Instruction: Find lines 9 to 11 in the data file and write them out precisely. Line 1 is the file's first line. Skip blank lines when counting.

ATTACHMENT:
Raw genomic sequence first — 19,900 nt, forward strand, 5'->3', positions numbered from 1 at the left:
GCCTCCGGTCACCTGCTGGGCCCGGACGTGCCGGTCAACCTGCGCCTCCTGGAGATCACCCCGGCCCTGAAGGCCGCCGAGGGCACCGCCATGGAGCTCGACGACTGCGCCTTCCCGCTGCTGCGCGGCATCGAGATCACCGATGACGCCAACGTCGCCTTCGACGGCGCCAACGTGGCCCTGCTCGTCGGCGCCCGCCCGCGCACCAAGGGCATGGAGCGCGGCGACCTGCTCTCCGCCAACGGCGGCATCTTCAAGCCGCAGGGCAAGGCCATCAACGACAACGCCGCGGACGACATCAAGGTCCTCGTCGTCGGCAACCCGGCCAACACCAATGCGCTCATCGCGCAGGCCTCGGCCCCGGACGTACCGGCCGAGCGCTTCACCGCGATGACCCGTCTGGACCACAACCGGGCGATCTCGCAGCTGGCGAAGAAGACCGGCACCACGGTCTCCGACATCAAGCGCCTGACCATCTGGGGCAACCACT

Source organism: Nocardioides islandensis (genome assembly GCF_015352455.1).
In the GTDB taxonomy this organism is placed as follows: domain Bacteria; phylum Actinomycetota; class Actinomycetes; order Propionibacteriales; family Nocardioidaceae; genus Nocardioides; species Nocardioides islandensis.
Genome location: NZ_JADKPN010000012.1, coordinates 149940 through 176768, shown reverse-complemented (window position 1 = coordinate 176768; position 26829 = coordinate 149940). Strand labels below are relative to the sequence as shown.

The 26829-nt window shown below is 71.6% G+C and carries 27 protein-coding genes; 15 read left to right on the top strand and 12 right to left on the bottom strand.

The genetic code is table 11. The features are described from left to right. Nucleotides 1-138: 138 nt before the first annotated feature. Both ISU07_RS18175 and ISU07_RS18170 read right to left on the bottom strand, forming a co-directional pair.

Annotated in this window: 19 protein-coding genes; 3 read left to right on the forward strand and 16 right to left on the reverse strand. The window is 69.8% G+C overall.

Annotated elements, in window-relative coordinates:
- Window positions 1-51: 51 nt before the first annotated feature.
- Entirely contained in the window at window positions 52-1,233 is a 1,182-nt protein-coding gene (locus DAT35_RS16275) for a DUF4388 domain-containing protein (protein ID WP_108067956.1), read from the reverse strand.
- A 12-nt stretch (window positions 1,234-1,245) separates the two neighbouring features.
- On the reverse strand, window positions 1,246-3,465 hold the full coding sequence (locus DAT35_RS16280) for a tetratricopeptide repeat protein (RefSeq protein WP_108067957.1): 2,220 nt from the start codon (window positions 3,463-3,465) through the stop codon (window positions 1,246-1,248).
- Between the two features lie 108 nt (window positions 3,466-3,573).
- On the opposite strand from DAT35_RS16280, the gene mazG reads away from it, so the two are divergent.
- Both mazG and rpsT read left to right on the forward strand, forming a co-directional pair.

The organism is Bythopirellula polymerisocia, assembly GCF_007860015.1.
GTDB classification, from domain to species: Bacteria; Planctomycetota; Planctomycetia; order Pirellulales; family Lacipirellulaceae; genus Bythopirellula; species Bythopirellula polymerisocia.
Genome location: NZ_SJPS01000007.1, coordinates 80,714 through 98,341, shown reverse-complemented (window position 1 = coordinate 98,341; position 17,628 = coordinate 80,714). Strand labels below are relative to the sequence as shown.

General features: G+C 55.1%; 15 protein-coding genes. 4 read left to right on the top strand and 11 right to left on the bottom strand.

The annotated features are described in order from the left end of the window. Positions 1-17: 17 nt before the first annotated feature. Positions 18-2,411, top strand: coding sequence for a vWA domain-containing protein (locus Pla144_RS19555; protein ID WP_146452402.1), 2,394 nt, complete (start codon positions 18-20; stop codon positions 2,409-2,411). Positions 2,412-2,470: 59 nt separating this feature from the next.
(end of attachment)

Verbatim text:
Annotated elements, in window-relative coordinates:
- Window positions 1-51: 51 nt before the first annotated feature.
- Entirely contained in the window at window positions 52-1,233 is a 1,182-nt protein-coding gene (locus DAT35_RS16275) for a DUF4388 domain-containing protein (protein ID WP_108067956.1), read from the reverse strand.